• Pre-Columbian Indians in Mexico developed corn by a breeding process so sophisticated that the journal Science recently described it as “man’s first, and perhaps the greatest, feat of genetic engineering.”
• Amazonian Indians learned how to farm the rain forest without destroying it–a process scientists are studying today in the hope of regaining this lost knowledge.
• Native Americans transformed their land so completely that Europeans arrived in a hemisphere already massively “landscaped” by human beings.

Mannsheds clarifying light on the methods used to arrive at these new visions of the pre-Columbian Americas and how they have affected our understanding of our history and our thinking about the environment. His book is an exciting and learned account of scientific inquiry and revelation.

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The Other Slavery by Andres Resendez

From Amazon:

A landmark history — the sweeping story of the enslavement of tens of thousands of Indians across America, from the time of the conquistadors up to the early 20th century

Since the time of Columbus, Indian slavery was illegal in much of the American continent. Yet, as Andrés Reséndez illuminates in his myth-shattering The Other Slavery, it was practiced for centuries as an open secret. There was no abolitionist movement to protect the tens of thousands of natives who were kidnapped and enslaved by the conquistadors, then forced to descend into the “mouth of hell” of eighteenth-century silver mines or, later, made to serve as domestics for Mormon settlers and rich Anglos.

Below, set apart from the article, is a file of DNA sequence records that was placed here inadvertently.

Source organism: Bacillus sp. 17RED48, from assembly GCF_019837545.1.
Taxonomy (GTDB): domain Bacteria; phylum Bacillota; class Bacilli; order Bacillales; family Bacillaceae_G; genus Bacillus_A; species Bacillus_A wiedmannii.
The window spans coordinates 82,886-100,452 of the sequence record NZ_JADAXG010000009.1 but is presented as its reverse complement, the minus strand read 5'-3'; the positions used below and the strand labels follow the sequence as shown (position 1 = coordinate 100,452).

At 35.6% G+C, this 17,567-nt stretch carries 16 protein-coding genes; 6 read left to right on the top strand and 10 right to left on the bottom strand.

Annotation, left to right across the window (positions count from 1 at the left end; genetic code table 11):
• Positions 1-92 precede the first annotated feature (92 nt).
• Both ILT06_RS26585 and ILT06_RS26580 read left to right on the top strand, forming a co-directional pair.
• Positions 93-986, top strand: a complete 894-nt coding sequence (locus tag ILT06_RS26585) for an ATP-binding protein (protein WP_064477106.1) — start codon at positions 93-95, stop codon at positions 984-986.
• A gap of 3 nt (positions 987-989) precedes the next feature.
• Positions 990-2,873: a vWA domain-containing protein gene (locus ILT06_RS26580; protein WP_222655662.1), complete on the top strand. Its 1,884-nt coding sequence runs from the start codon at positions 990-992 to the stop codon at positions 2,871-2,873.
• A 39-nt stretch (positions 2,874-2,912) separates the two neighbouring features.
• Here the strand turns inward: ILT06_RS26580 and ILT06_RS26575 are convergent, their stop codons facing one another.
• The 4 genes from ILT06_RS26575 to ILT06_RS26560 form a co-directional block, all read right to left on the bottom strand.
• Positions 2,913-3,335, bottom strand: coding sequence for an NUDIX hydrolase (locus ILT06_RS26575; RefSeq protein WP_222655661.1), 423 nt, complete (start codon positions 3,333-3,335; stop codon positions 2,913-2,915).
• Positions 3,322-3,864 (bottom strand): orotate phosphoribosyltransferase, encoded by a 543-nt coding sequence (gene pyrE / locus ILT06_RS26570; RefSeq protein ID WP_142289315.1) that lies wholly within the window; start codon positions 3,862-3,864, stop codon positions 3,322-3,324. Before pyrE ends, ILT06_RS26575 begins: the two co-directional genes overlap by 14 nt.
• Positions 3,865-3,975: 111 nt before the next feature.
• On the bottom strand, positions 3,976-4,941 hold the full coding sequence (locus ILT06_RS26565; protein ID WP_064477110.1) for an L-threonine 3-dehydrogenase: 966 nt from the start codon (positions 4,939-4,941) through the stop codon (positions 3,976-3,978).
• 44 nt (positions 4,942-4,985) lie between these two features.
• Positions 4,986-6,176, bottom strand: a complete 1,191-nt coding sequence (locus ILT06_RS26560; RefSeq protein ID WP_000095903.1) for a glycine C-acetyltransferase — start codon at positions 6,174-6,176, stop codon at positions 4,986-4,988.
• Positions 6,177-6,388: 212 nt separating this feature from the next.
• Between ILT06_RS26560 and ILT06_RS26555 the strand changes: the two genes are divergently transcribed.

Reséndez builds the incisive case that it was mass slavery, more than epidemics, that decimated Indian populations across North America. New evidence, including testimonies of courageous priests, rapacious merchants, Indian captives, and Anglo colonists, sheds light too on Indian enslavement of other Indians — as what started as a European business passed into the hands of indigenous operators and spread like wildfire across vast tracts of the American Southwest.  

The Other Slavery reveals nothing less than a key missing piece of American history.  For over two centuries we have fought over, abolished, and tried to come to grips with African-American slavery.  It is time for the West to confront an entirely separate, equally devastating enslavement we have long failed truly to see.